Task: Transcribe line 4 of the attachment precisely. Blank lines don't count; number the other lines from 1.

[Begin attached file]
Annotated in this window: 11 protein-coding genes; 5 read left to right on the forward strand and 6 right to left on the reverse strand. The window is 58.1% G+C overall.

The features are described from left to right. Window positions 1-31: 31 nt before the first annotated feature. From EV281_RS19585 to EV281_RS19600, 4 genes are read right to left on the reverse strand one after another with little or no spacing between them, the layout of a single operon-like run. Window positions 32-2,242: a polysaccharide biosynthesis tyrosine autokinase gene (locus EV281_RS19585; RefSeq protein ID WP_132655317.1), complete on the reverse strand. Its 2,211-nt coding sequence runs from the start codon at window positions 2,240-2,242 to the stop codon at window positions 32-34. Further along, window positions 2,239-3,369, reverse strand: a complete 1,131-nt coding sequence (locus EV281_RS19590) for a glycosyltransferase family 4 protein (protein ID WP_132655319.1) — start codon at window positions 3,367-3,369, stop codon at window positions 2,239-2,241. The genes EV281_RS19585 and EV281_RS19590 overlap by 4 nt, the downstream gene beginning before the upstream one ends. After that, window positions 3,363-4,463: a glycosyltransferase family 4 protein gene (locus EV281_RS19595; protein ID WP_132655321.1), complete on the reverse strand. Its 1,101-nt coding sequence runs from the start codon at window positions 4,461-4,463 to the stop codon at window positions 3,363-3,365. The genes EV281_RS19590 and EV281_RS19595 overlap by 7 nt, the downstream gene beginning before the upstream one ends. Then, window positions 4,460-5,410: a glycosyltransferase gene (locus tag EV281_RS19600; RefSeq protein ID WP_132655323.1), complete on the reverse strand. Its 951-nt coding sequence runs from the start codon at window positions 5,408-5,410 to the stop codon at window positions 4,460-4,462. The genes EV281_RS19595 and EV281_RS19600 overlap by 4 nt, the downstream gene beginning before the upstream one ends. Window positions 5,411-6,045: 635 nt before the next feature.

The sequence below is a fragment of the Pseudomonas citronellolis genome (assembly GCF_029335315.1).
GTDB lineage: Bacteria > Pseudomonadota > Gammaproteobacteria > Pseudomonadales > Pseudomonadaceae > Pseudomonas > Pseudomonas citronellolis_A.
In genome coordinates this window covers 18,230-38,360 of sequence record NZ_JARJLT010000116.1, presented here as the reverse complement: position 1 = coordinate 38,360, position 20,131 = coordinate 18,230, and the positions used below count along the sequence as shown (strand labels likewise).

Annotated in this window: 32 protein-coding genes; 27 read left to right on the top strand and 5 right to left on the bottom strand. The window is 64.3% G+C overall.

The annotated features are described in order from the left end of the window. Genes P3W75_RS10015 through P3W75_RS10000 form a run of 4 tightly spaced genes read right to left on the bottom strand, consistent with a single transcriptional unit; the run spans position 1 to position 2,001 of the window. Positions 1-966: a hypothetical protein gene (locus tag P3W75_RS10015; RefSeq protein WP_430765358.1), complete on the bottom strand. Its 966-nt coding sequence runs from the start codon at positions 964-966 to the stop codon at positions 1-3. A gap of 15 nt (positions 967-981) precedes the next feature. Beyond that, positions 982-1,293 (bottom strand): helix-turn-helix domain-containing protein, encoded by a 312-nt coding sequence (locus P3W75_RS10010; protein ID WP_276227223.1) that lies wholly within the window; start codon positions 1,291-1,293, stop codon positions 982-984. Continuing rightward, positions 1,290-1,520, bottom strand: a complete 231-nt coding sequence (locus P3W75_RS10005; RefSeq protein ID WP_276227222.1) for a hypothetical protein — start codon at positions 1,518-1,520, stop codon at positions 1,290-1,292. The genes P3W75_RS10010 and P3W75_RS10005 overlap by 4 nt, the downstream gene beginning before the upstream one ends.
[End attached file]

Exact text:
GTDB lineage: Bacteria > Pseudomonadota > Gammaproteobacteria > Pseudomonadales > Pseudomonadaceae > Pseudomonas > Pseudomonas citronellolis_A.